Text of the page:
If you live in California check with your local Regional Center. They have jobs for RN's who do assessments for early intervention for children with ID (which is what we now call this population) The term DD and MR are no longer politically correct and should not be used. Even "Special Needs" is frowned upon. The other employer's who typically hire RN's are Developmental Center's though most are being shut down nationwide as the population is moved into community based group homes. There are three types of Group Homes for this population. Community Care Facilities level 1 through 4 (CCF's) who house persons with disabilities but do not have co-morbid health conditions. They are not required to have an RN but many have an LVN who checks in on the "Consumer's" and provides medical follow-up. Then there are Intermedate Care Facilities H - where consumers have co-morbid medical conditions such as hypertension, non-insulin dependent diabetes etc... They are required to have an RN consultant who see's every consumer at least once a week. Typical case load is 36 people. Finally there are Intermediate Care Facilities N - which house consumers with more serious co-morbid medical conditions and required more specialized care these patients may be on vents, have trachs, G-Tubes, Ostomies etc..... They require a licensed nurse to be present at all times that the consumers are in the home. This usually consists of an RN who again may manage the care of around 30 to 36 consumers which LVN's doing most of the hands on care while the RN does things like assessments, Interdisciplinary Team Meetings, Deals with Inspectors from the health department etc..... I di this job for about six years with a company that handles about 175 group homes. The pay is basically entry level and don't expect annual cost of living raises. The work has it's rewards but you have to remember that in most states unlicensed staff pass medications to the consumers under your license so if they make a mistake and kill someone it's on you! You should absolutely purchase and maintain mal-practice insurance. If you really want to look into doing this work check out Bright-Star which has a pretty good reputation, ResCare, and the Mentor Network.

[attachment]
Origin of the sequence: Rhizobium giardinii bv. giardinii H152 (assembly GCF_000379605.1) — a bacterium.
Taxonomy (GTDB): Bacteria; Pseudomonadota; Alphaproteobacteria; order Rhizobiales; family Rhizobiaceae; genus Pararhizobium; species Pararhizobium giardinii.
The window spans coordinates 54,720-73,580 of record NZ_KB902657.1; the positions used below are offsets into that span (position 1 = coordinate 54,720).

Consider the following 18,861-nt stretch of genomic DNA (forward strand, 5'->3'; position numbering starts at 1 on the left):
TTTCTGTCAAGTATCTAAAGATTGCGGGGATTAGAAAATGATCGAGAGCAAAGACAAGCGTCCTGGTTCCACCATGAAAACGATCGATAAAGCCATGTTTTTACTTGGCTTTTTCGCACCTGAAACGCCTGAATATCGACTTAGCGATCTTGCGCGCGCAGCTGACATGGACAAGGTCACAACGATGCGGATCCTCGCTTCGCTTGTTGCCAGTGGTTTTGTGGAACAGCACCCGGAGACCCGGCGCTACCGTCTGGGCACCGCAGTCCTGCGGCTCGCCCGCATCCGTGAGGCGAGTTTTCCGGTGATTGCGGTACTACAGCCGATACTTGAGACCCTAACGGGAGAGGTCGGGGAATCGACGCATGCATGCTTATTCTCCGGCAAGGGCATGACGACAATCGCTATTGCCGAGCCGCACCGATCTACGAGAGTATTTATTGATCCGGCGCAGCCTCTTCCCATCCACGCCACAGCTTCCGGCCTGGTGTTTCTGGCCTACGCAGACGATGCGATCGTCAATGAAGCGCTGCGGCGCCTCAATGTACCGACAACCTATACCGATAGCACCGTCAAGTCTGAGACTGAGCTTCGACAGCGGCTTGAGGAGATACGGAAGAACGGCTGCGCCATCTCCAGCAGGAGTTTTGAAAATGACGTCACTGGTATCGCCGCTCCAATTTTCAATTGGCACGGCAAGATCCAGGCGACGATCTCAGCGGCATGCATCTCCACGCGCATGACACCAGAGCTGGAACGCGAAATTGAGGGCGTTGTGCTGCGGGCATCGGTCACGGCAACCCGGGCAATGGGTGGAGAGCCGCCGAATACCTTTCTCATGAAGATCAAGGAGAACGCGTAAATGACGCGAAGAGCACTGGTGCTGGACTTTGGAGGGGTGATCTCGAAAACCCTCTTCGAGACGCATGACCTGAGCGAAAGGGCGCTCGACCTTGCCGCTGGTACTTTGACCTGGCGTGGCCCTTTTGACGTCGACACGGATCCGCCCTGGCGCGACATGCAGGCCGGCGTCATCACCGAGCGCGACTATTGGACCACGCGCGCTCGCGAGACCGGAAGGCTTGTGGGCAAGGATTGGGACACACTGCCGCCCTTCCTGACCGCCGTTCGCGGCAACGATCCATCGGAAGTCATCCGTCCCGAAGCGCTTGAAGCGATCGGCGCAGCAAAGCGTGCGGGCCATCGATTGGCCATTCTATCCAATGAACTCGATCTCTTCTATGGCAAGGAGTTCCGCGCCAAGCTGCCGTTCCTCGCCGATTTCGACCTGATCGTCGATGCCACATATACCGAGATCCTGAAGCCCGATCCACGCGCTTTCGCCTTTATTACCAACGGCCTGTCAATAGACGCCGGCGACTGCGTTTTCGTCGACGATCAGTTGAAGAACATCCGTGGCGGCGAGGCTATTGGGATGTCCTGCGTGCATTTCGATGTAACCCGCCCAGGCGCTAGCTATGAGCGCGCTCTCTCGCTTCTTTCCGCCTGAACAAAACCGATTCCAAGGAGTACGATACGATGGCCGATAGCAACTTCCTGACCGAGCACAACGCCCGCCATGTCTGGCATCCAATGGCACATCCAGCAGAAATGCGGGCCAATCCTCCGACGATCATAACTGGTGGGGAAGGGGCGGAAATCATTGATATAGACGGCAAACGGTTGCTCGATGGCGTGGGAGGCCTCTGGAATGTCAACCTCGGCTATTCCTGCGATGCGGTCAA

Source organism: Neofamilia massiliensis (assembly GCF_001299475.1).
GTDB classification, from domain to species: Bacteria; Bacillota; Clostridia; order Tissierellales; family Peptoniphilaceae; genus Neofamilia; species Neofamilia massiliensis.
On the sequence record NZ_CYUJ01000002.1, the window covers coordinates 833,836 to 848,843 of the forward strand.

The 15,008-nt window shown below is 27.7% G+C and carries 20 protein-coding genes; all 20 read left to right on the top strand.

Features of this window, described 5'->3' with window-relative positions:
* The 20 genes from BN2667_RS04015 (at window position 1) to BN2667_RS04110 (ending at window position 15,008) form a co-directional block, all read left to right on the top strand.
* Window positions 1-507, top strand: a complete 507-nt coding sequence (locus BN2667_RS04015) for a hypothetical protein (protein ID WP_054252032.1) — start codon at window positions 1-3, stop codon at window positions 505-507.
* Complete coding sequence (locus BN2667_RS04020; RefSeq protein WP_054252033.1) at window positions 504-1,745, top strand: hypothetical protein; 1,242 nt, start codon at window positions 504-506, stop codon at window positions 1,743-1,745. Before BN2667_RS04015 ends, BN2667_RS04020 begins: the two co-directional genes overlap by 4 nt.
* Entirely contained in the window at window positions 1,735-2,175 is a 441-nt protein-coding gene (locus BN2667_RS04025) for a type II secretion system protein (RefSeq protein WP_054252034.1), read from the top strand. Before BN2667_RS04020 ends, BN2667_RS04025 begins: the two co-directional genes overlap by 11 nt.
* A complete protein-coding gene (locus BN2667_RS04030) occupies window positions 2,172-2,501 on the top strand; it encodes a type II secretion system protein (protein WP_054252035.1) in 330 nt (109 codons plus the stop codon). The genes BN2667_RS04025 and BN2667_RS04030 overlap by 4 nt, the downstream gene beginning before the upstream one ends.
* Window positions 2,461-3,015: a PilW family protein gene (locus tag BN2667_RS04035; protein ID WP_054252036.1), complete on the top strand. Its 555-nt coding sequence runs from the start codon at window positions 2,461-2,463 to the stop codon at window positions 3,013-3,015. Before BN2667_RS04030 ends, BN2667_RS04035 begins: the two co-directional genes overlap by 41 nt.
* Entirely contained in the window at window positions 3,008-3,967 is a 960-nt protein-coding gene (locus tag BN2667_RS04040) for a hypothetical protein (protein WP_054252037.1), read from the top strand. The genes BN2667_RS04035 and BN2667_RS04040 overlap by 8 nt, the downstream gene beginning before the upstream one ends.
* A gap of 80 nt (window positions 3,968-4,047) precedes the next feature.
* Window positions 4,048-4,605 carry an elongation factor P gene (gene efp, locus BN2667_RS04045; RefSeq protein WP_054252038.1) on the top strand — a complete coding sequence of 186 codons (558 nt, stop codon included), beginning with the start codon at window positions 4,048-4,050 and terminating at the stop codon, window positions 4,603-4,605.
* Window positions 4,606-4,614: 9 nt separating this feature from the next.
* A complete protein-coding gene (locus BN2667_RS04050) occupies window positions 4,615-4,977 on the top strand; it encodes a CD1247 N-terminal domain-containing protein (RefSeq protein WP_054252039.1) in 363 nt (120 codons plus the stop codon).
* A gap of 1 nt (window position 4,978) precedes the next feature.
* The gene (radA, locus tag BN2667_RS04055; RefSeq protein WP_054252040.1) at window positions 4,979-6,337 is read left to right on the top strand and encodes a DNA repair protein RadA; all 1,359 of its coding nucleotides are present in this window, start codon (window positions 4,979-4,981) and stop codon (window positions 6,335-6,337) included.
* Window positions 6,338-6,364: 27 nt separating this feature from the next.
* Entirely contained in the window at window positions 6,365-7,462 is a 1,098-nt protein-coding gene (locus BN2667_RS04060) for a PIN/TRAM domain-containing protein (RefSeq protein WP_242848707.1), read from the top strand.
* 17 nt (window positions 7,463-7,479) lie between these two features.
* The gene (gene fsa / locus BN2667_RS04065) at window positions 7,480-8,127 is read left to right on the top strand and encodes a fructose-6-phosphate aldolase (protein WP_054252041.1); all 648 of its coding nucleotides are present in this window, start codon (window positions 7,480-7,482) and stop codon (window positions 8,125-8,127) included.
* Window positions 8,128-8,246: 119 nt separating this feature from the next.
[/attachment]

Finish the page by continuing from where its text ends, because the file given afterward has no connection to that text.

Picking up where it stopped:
Hope this information helps

  11. by   hppygr8ful
    PS to you all and to the Moderators who may want to change this board's nomenclature. The terms Mentally Retarded or abbreviation (MR) and Developmental Disability (DD) have been dropped from the current Diagnostic and Statistical Manual Edition 5. The new term in Intellectual Disability (ID). Many states have actual laws forbidding use od MR and DD labels. In California there is such a law. that passed a couple of years ago.

  12. by   Pca_85revived
    Not to thread jack, but what is ID short for? Had no idea MR and DD are no longer acceptable, kinda feel bad cuz that's what I use.
  13. by   KDalmostRN
    Quote from Pca_85revived
    Not to thread jack, but what is ID short for? Had no idea MR and DD are no longer acceptable, kinda feel bad cuz that's what I use.
    ID stands for Intellectual Disability. I didn't realize that DD or IDD (Intellectual Developmental Disability) were incorrect now either. :/
  14. by   gteague978
    Hello! I work as a registered nurse with my ADN at an Early Intervention office. I work with children 0 to 3 with developmental delays and also work with the entire family to help support them. I will educate families on medical concerns, help get them connected to resources in the community, accompany to appointments etc. It is a very interesting job. Check your local Early Intervention offices! The job is non clinical(just basics such as weighing children, temps, looking in ears, listening to lungs/heart). Preemie csre, babies born with NAS. A good mix!